The seismic wavelet is an important factor in determining vertical resolution, which depends on the wavelet’s sharpness. We can see a thin layer better with a sharp wavelet than we can with a broad wavelet. Wavelet sharpness depends primarily on its bandwidth — that is, on the effective spread of frequencies in its amplitude spectrum. A wavelet with a wide band of frequencies (a large bandwidth) is sharper than one with a narrow band of frequencies. In fact, a very narrow band of frequencies would correspond to a wavelet with many high side lobes — a broad “ringing wavelet.” In seismic work, we try to use wavelets with large bandwidth. Good bandwidth is achievable with a well-designed source, with use of appropriate spread geometries and recording filters, and with proper use of deconvolution. However, bandwidth limitations are imposed by the filtering effects of the earth’s sedimentary column, over which we have no control. Beyond deconvolution, we can, as a final step, follow up with a procedure known as wavelet processing.

Figure 1.  Some typical seismic wavelets. After Anstey (1980)[3].

Figure 1 shows some typical seismic wavelets. A field wavelet is causal and hence has nonzero phase (pulse d). To bring such wavelets to the zero-phase condition requires a phase-zeroing filter in the wavelet-processing step. Vertical resolution depends on the sharpness of the seismic pulse. The sharper the pulse is, the thinner the layer is that we can see. The sharpness of the pulse depends primarily on its bandwidth. The wider the band of frequencies is, the better the sharpness is (pulses a and b). Wavelet sharpness also depends on its phase-lag characteristic. The best that can be achieved in this sense is the zero-phase wavelet (pulses a, b, and c). In these examples, the pulses are symmetric about the central peak. The secret of resolution is bandwidth, not merely the presence of high frequencies. Of course, we always can raise the spectral content on a section by filtering out the low frequencies, but that does not necessarily improve resolution. It just tends to make a wavelet leggier so that it loses sharpness because of the profusion of extra cycles (pulses b and c).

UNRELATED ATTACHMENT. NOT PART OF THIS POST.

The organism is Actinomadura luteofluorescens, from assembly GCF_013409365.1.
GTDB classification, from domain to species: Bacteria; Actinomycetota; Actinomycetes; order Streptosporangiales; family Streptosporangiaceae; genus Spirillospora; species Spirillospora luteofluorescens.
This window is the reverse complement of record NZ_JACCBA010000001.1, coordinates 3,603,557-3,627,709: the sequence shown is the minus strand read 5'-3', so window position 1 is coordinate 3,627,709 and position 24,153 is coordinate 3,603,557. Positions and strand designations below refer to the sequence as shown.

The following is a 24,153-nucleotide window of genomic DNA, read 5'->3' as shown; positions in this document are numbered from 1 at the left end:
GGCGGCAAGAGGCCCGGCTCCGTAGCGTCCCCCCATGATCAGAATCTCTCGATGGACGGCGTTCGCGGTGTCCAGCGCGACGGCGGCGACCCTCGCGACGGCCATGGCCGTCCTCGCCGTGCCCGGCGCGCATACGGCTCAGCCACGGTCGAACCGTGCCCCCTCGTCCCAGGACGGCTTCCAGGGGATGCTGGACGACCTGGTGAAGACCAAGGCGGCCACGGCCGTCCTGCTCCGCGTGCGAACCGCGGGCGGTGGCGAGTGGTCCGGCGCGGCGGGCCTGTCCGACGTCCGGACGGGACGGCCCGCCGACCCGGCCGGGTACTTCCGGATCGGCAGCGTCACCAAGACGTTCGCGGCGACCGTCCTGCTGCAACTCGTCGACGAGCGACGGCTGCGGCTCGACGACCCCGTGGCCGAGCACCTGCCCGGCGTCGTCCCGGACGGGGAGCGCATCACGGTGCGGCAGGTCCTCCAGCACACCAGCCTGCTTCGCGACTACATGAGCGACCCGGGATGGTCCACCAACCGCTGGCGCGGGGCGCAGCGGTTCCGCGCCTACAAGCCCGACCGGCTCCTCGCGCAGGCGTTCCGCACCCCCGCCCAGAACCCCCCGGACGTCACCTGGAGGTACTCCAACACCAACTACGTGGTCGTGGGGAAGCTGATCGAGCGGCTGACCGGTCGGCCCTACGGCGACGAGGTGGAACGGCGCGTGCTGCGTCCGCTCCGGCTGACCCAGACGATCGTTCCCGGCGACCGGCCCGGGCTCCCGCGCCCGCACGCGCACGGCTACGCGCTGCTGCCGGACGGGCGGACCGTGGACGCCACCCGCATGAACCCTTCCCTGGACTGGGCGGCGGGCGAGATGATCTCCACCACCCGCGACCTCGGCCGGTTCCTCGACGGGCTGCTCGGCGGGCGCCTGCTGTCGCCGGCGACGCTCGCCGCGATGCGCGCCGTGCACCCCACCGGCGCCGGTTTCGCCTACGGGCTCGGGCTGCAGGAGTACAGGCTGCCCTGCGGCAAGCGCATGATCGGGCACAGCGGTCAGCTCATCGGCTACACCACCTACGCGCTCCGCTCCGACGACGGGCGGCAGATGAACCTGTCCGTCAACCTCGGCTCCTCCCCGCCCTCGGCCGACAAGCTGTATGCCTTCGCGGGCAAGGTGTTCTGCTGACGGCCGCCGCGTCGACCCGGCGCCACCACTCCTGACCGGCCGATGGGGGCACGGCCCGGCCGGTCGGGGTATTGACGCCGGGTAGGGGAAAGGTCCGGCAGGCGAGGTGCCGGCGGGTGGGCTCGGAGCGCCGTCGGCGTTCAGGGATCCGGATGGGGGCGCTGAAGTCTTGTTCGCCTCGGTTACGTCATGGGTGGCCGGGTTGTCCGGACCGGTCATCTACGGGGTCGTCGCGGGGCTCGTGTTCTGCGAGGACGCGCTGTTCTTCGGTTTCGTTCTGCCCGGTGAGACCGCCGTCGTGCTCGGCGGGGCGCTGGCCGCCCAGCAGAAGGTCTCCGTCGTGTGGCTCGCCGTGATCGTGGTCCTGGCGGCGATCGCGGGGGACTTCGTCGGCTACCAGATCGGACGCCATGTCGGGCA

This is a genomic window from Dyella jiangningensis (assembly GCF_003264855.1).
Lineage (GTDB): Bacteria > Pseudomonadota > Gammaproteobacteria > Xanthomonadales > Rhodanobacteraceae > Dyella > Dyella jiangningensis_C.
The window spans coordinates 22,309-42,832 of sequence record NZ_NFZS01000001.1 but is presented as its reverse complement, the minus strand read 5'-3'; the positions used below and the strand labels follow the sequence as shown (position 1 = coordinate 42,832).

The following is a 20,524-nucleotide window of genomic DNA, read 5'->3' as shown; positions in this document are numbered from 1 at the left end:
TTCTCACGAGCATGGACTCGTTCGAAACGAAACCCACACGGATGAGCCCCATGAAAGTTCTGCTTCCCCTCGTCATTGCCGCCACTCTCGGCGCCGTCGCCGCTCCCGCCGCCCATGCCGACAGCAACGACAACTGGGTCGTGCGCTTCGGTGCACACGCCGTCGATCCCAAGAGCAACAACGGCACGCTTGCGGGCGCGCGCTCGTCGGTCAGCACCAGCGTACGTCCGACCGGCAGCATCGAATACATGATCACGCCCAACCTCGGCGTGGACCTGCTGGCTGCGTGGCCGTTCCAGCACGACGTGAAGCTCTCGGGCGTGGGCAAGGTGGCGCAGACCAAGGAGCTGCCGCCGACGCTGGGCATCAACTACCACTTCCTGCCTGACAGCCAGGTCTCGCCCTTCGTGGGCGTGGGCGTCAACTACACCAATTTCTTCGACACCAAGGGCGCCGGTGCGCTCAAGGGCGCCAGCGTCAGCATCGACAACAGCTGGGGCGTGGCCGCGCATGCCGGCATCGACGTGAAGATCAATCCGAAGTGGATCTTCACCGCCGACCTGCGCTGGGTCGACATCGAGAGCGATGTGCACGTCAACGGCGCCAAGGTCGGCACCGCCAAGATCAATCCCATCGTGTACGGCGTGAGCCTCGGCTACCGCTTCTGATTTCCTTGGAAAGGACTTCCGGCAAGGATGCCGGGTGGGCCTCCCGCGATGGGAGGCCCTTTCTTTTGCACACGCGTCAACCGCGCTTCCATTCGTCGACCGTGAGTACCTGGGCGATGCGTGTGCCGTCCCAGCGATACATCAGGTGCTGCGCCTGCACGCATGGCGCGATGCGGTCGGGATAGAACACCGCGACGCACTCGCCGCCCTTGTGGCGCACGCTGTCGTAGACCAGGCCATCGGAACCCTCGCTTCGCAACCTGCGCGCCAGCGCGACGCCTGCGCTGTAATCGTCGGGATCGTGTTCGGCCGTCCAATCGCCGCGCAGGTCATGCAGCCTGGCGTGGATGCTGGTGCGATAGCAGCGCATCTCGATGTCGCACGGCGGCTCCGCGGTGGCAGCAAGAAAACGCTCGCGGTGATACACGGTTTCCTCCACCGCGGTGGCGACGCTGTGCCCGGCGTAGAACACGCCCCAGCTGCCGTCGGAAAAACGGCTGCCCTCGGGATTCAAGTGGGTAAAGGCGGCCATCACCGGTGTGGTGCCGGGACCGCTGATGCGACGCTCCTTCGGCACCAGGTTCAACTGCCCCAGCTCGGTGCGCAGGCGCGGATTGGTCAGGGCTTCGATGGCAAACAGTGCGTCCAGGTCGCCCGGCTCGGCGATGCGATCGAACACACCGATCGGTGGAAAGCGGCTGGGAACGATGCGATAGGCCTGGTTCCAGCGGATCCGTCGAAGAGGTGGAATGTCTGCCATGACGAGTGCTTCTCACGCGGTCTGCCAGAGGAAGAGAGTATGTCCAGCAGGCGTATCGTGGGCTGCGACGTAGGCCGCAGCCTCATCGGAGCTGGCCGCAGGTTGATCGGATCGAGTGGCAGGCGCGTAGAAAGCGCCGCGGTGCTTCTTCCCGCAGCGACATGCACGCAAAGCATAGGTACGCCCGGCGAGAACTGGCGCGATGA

Figure 2.  The Widess diagram for a thin soft bed that pinches out in a hard formation. After Anstey (1980)[3].
Figure 3.  The Widess diagram for the gas-liquid contact in a reservoir. After Anstey (1980)[3].

Figure 2 shows the Widess (1973)[4] diagram for a thin soft bed that pinches out in a hard formation. The top and bottom traces correspond, respectively, to the thick and thin edges of a wedge. T is the peak-to-peak period of an individual wavelet. In the top trace, the two wavelets are separated by 2T. In other words, 2T is the distance between the small black circle and the small white circle. In the bottom trace, the separation is only T/20.

Figure 3 shows the Widess diagram used to explore the details of a reservoir, here represented by a wedge. The tuning effect we see represents the constructive or destructive interference resulting from two or more closely spaced reflectors. An exceptionally strong event occurs when the reflections from the upper and lower interfaces interfere constructively. This strong event occurs on the trace labeled “Tune” in the figure.


  1. Szaraniec, E., 1985, On direct recovery of the impulse response: Geophysical Prospecting, 33, 498-502.
  2. Yilmaz, Ö., 1987, Seismic data processing: SEG Investigations in Geophysics No. 2.
  3. 3.0 3.1 3.2 Anstey, N. A., 1980, Seismic exploration for sandstone reservoirs: IHRDC.
  4. Widess, M. B., 1973, How thin is a thin bed?: Geophysics, 38, 1176-1254.